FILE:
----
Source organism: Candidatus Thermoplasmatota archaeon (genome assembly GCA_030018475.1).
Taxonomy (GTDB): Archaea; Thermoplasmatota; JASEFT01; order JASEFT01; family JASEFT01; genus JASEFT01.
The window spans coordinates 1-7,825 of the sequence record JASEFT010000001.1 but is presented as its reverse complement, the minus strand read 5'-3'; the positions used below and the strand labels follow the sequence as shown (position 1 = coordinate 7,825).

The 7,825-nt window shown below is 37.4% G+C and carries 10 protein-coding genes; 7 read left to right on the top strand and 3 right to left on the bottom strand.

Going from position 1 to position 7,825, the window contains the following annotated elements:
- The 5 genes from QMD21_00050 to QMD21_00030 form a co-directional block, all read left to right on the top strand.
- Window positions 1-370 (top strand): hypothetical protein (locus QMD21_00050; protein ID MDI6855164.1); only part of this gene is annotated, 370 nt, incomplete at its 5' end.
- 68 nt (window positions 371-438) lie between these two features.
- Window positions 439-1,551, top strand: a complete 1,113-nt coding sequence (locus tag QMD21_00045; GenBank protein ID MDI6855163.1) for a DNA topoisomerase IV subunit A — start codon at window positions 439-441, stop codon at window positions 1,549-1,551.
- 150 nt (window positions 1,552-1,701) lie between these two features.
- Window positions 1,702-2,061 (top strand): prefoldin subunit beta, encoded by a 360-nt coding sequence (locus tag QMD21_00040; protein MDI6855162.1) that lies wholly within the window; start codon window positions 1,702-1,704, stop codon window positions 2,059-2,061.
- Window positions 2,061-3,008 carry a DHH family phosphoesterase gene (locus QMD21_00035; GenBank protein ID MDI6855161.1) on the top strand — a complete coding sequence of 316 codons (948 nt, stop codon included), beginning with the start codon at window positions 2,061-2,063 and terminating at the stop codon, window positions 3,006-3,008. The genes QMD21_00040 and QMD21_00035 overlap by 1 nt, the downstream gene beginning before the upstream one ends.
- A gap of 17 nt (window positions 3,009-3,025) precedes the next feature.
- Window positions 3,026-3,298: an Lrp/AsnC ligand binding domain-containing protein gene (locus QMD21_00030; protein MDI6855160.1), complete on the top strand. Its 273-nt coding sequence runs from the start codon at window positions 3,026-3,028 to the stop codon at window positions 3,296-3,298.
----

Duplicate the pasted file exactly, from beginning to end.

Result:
Source organism: Candidatus Thermoplasmatota archaeon (genome assembly GCA_030018475.1).
Taxonomy (GTDB): Archaea; Thermoplasmatota; JASEFT01; order JASEFT01; family JASEFT01; genus JASEFT01.
The window spans coordinates 1-7,825 of the sequence record JASEFT010000001.1 but is presented as its reverse complement, the minus strand read 5'-3'; the positions used below and the strand labels follow the sequence as shown (position 1 = coordinate 7,825).

The 7,825-nt window shown below is 37.4% G+C and carries 10 protein-coding genes; 7 read left to right on the top strand and 3 right to left on the bottom strand.

Going from position 1 to position 7,825, the window contains the following annotated elements:
- The 5 genes from QMD21_00050 to QMD21_00030 form a co-directional block, all read left to right on the top strand.
- Window positions 1-370 (top strand): hypothetical protein (locus QMD21_00050; protein ID MDI6855164.1); only part of this gene is annotated, 370 nt, incomplete at its 5' end.
- 68 nt (window positions 371-438) lie between these two features.
- Window positions 439-1,551, top strand: a complete 1,113-nt coding sequence (locus tag QMD21_00045; GenBank protein ID MDI6855163.1) for a DNA topoisomerase IV subunit A — start codon at window positions 439-441, stop codon at window positions 1,549-1,551.
- 150 nt (window positions 1,552-1,701) lie between these two features.
- Window positions 1,702-2,061 (top strand): prefoldin subunit beta, encoded by a 360-nt coding sequence (locus tag QMD21_00040; protein MDI6855162.1) that lies wholly within the window; start codon window positions 1,702-1,704, stop codon window positions 2,059-2,061.
- Window positions 2,061-3,008 carry a DHH family phosphoesterase gene (locus QMD21_00035; GenBank protein ID MDI6855161.1) on the top strand — a complete coding sequence of 316 codons (948 nt, stop codon included), beginning with the start codon at window positions 2,061-2,063 and terminating at the stop codon, window positions 3,006-3,008. The genes QMD21_00040 and QMD21_00035 overlap by 1 nt, the downstream gene beginning before the upstream one ends.
- A gap of 17 nt (window positions 3,009-3,025) precedes the next feature.
- Window positions 3,026-3,298: an Lrp/AsnC ligand binding domain-containing protein gene (locus QMD21_00030; protein MDI6855160.1), complete on the top strand. Its 273-nt coding sequence runs from the start codon at window positions 3,026-3,028 to the stop codon at window positions 3,296-3,298.